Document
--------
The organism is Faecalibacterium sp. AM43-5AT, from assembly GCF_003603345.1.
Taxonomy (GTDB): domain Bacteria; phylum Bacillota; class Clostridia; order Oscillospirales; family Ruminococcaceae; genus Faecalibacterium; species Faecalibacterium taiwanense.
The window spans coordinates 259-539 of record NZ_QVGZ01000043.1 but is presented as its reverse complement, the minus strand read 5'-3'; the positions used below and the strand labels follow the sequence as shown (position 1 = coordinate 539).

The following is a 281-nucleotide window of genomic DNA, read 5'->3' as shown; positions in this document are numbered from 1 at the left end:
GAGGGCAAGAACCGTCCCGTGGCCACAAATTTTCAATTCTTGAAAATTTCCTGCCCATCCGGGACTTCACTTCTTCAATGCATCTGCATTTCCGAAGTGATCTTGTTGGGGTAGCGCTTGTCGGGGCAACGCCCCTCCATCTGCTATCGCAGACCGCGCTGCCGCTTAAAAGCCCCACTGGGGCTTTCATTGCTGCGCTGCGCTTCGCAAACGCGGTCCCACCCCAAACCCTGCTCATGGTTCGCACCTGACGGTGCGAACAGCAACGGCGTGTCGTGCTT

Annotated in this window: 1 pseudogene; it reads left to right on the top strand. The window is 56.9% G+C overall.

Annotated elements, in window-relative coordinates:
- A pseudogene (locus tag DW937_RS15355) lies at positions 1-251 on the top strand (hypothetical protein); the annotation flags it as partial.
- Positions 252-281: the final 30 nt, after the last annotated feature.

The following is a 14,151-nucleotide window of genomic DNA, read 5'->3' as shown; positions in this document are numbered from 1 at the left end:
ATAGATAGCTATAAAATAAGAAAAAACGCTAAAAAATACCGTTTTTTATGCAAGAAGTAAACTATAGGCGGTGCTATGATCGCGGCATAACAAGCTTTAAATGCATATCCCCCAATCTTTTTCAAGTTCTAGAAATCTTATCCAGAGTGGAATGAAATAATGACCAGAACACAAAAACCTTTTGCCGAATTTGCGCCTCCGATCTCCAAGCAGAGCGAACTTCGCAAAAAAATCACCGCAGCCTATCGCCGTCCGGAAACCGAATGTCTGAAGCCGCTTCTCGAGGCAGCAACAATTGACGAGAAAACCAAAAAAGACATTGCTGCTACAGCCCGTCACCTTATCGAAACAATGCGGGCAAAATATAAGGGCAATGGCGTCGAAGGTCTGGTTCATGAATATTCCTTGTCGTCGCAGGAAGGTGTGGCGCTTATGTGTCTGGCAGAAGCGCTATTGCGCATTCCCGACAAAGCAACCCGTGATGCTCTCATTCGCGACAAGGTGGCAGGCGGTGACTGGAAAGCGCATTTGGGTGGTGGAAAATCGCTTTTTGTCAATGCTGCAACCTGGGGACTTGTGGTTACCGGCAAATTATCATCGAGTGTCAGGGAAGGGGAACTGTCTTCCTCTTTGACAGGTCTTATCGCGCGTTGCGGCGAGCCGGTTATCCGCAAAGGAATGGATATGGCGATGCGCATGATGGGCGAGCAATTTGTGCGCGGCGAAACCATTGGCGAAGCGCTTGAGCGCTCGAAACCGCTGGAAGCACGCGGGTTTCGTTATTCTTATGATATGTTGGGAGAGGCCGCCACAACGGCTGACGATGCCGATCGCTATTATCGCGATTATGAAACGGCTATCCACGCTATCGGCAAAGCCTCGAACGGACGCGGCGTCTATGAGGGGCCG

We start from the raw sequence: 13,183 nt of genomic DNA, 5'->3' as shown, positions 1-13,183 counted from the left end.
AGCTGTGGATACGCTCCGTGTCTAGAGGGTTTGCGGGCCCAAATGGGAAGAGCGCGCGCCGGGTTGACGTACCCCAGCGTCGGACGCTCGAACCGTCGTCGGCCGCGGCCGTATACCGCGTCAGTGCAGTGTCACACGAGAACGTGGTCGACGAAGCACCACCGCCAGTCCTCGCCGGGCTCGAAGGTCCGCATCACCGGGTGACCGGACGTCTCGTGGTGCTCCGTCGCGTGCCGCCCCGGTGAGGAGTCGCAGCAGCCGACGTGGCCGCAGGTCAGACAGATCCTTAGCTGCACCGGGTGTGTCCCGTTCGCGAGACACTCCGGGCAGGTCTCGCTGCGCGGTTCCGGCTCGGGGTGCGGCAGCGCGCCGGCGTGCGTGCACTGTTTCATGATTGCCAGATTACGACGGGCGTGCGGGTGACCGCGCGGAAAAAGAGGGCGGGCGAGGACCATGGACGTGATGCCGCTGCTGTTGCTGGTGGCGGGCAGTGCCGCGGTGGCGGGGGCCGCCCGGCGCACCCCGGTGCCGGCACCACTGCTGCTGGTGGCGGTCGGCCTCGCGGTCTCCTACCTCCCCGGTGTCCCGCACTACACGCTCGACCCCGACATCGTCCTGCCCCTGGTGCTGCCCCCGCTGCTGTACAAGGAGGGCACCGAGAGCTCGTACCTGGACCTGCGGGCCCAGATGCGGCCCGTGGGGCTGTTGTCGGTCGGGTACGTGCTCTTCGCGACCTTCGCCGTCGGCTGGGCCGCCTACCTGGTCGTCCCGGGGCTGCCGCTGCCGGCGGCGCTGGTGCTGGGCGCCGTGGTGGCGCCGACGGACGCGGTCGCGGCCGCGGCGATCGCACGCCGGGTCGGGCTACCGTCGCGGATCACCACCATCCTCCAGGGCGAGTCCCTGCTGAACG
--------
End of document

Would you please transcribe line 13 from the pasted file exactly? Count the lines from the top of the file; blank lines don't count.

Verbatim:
AGCTGTGGATACGCTCCGTGTCTAGAGGGTTTGCGGGCCCAAATGGGAAGAGCGCGCGCCGGGTTGACGTACCCCAGCGTCGGACGCTCGAACCGTCGTCGGCCGCGGCCGTATACCGCGTCAGTGCAGTGTCACACGAGAACGTGGTCGACGAAGCACCACCGCCAGTCCTCGCCGGGCTCGAAGGTCCGCATCACCGGGTGACCGGACGTCTCGTGGTGCTCCGTCGCGTGCCGCCCCGGTGAGGAGTCGCAGCAGCCGACGTGGCCGCAGGTCAGACAGATCCTTAGCTGCACCGGGTGTGTCCCGTTCGCGAGACACTCCGGGCAGGTCTCGCTGCGCGGTTCCGGCTCGGGGTGCGGCAGCGCGCCGGCGTGCGTGCACTGTTTCATGATTGCCAGATTACGACGGGCGTGCGGGTGACCGCGCGGAAAAAGAGGGCGGGCGAGGACCATGGACGTGATGCCGCTGCTGTTGCTGGTGGCGGGCAGTGCCGCGGTGGCGGGGGCCGCCCGGCGCACCCCGGTGCCGGCACCACTGCTGCTGGTGGCGGTCGGCCTCGCGGTCTCCTACCTCCCCGGTGTCCCGCACTACACGCTCGACCCCGACATCGTCCTGCCCCTGGTGCTGCCCCCGCTGCTGTACAAGGAGGGCACCGAGAGCTCGTACCTGGACCTGCGGGCCCAGATGCGGCCCGTGGGGCTGTTGTCGGTCGGGTACGTGCTCTTCGCGACCTTCGCCGTCGGCTGGGCCGCCTACCTGGTCGTCCCGGGGCTGCCGCTGCCGGCGGCGCTGGTGCTGGGCGCCGTGGTGGCGCCGACGGACGCGGTCGCGGCCGCGGCGATCGCACGCCGGGTCGGGCTACCGTCGCGGATCACCACCATCCTCCAGGGCGAGTCCCTGCTGAACG